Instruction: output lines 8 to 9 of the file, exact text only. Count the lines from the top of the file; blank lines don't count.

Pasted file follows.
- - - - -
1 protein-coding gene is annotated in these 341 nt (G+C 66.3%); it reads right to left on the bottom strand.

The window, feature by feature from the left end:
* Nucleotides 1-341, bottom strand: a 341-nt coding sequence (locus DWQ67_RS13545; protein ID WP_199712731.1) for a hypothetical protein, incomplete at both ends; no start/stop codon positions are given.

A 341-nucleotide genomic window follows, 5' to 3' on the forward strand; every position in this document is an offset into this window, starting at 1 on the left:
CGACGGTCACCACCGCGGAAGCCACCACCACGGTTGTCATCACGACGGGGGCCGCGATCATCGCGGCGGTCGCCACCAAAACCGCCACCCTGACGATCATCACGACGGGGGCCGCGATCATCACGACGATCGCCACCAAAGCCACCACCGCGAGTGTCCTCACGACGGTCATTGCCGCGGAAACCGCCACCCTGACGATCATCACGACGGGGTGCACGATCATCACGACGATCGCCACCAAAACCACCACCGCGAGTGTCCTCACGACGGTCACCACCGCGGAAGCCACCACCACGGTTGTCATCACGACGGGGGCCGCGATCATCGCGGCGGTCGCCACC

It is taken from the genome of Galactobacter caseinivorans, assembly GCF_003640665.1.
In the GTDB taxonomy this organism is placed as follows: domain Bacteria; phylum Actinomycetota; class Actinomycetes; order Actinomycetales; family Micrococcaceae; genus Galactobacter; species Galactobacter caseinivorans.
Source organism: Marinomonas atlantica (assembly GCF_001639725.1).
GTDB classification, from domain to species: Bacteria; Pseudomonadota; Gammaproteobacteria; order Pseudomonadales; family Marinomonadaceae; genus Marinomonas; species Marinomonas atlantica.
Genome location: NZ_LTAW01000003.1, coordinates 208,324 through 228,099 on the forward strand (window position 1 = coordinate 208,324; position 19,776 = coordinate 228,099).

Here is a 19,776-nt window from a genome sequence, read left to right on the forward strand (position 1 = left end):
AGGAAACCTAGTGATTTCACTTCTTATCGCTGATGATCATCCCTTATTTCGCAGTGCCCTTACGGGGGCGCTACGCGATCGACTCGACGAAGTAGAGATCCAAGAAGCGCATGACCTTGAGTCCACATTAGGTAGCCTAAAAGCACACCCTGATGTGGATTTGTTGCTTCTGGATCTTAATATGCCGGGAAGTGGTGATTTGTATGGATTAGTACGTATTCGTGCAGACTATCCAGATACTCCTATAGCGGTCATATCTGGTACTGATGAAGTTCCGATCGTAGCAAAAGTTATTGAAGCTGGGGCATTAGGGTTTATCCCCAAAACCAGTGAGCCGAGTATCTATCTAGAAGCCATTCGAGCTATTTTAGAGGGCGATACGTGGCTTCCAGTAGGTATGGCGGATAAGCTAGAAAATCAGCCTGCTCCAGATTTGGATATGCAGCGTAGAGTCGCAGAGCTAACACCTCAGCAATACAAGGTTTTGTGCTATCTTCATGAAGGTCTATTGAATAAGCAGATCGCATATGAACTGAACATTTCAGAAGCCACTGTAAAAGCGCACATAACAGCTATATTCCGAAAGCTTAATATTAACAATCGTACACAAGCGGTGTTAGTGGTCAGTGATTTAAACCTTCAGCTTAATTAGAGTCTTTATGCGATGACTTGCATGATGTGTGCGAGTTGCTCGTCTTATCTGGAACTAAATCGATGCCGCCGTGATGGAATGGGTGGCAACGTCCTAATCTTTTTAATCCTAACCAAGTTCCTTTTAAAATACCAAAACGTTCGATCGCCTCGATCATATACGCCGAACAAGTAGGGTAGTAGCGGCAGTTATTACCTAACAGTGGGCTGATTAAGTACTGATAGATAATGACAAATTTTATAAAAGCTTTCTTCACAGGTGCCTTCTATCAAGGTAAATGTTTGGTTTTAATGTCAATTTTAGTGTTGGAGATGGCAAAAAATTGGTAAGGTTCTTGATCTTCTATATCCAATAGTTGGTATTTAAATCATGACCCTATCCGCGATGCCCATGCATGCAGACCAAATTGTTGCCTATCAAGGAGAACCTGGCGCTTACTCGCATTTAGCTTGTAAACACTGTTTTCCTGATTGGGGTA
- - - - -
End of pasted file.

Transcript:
Source organism: Marinomonas atlantica (assembly GCF_001639725.1).
GTDB classification, from domain to species: Bacteria; Pseudomonadota; Gammaproteobacteria; order Pseudomonadales; family Marinomonadaceae; genus Marinomonas; species Marinomonas atlantica.